The problem was, TsAGI – the leading aeronautical institute with the best equipment on this side of the now-fallen Iron curtain – did not want to have anything to do with the project. According to Savitsky, several of TsAGI’s scientists worked on the EKIP and the rest viewed the development with contempt.
The reason for that is unclear. In several contemporary interviews, Savitsky presents it as a sign of backwardness and irrelevancy of the people belonging to the freshly-collapsed Soviet system. The other possibility is a bit more likely – that academia at large simply viewed EKIP’s designers as charlatans, due to their fantastical claims and a lack of actual evidence.
Nevertheless, at the time the institute did not have the luxury to choose its sources of income. While the original L-2 crashed during a flight test, a second model, the L-2B, was constructed and tested in TsAGI’s wind and water tunnels. The model was equipped with floats instead of wheels or an air cushion, a feature present in most of its subsequent iterations, and the one that gave the vehicle a large part of its distinct, futuristic look.
None of several manufactured EKIPs had a planned air cushion attached and working, despite many of them carrying auxiliary engines installed for this purpose. Custom-built air cushion equipment was expensive and every ruble invested in the project either had to be spent elsewhere or never actually reached the engineers.
That was because of rather tragic circumstances the firm found itself in. The Soviet Union and the Soviet economy fell apart, giving way to the Russian Federation with the new capitalist system. But that system quickly got a habit of falling apart itself. The economic “shock therapy” brought hyperinflation, halved Russia’s GDP and opened doors to ever-present corruption. Whatever money the government or investors were delegating to the cause simply disappeared on its way to recipients, depreciating in value and trickling into the pockets of intermediaries.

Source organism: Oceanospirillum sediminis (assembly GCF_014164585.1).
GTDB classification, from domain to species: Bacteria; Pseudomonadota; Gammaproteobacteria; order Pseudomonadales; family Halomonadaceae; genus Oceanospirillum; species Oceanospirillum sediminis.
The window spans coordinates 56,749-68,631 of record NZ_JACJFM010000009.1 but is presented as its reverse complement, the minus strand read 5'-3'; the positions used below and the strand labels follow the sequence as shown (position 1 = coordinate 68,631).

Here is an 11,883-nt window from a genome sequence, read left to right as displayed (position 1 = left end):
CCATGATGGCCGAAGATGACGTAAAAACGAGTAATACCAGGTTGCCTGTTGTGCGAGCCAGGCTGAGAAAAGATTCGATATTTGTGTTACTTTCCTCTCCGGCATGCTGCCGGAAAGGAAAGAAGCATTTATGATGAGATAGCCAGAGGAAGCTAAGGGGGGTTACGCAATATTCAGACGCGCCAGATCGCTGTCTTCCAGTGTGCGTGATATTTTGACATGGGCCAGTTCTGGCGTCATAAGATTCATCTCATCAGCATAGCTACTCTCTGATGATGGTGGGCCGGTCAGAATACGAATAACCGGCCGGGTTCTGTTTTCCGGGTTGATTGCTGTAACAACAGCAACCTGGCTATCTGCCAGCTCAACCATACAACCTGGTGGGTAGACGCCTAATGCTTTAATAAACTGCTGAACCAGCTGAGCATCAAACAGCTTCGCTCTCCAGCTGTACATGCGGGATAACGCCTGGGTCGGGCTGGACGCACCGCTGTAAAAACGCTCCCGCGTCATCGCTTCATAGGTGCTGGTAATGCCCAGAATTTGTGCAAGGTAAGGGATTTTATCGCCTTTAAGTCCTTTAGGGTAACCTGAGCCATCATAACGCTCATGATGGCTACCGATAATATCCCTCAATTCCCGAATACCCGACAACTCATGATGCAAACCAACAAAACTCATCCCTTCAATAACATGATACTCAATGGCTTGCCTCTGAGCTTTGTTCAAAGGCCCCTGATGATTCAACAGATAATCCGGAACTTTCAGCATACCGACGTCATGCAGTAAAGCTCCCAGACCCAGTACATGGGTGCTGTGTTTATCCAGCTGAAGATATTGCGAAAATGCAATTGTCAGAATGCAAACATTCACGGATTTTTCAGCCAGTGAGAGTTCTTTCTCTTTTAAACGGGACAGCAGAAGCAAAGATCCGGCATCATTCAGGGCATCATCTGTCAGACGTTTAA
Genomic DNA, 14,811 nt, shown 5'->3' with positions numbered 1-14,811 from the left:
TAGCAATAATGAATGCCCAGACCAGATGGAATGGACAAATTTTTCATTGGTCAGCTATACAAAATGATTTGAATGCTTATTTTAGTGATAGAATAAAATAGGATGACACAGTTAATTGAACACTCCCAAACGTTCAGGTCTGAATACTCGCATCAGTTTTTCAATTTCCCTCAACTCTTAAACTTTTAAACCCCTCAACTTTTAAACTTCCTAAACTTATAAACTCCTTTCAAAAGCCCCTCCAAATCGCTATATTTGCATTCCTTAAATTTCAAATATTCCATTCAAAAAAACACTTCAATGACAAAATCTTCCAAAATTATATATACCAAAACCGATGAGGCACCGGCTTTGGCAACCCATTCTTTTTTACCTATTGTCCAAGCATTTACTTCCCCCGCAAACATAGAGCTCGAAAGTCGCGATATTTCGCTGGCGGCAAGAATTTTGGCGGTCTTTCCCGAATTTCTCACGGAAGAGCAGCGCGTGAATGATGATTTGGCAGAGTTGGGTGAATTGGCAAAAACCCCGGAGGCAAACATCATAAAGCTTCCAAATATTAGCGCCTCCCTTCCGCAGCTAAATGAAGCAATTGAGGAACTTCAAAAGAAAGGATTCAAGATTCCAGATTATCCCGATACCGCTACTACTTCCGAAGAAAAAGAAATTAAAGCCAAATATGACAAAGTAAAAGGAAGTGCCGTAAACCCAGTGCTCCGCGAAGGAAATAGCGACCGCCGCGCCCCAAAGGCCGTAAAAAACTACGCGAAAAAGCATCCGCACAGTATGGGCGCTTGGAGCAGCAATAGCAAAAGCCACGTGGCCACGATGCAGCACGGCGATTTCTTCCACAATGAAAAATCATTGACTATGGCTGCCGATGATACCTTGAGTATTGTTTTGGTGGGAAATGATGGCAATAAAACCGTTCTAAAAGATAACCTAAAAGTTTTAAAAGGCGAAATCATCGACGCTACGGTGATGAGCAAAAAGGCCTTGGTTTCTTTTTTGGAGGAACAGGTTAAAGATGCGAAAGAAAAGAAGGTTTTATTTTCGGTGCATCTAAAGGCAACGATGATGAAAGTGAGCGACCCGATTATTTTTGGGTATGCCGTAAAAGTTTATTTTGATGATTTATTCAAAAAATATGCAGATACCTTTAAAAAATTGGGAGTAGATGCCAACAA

By the mid-90s, the situation became desperate. Without the pay, the team was melting. Schukin was constantly sending letters to the government, the military, and Russia’s aeronautical firms asking them to save the project. But according to later interviews, time and time again he became a witness of the same dark comedy: an assurance of the full support, a promise to consider sending the inventor some money, and not a single ruble being actually sent. The largest fiasco of this kind happened in 1999 when the funding for the project was actually included in the governmental budget, but nothing resulted from that.
Schukin ended up investing much of his personal possessions into the project, hoping to keep the shrunken team afloat for a little while. The only hope now could come from beyond Russia’s borders.
The firm tried attracting Western investment even before the collapse of the Soviet Union. Its very first promotional reel, likely made in 1991 and complete with an eerie synth soundtrack, retro-futuristic computer graphics, and delightfully broken English, invited “the Soviet and foreign firms for cooperation”.
It was also the year when foreign investors started frequenting the Saratov plant, inspecting models and promising to return with what designers hoped to be suitcases full of Western currency. Supposedly, between then and the early 2000s, 255 investors considered working with the firm.
In later years, members of the EKIP team made a habit of providing a lot of lists in their interviews. One of those lists was that of fantastical qualities of the vehicle. Another one was of countries that were supposedly interested in the development: from the UAE to Germany and from China to Argentina. Such geography was supposed to contrast the “world-wide fame” of the project to the utter disinterest it was receiving in Russia, and maybe, just maybe, stir some national pride in some rich oligarch.
For this reason, it is unclear how many foreign investors were actually interested. Although some of those 255 may have visited the Saratov plant with an appetite for opportunities, most of them, likely, were barely anything more than simple tourists.
There was one with serious intentions among them, though. In 2002, United States Senator Curt Weldon came to Saratov. He was a co-founder of the Duma-Senate Study group, an international committee intended to bolster cooperation between the former rivals of the Cold War.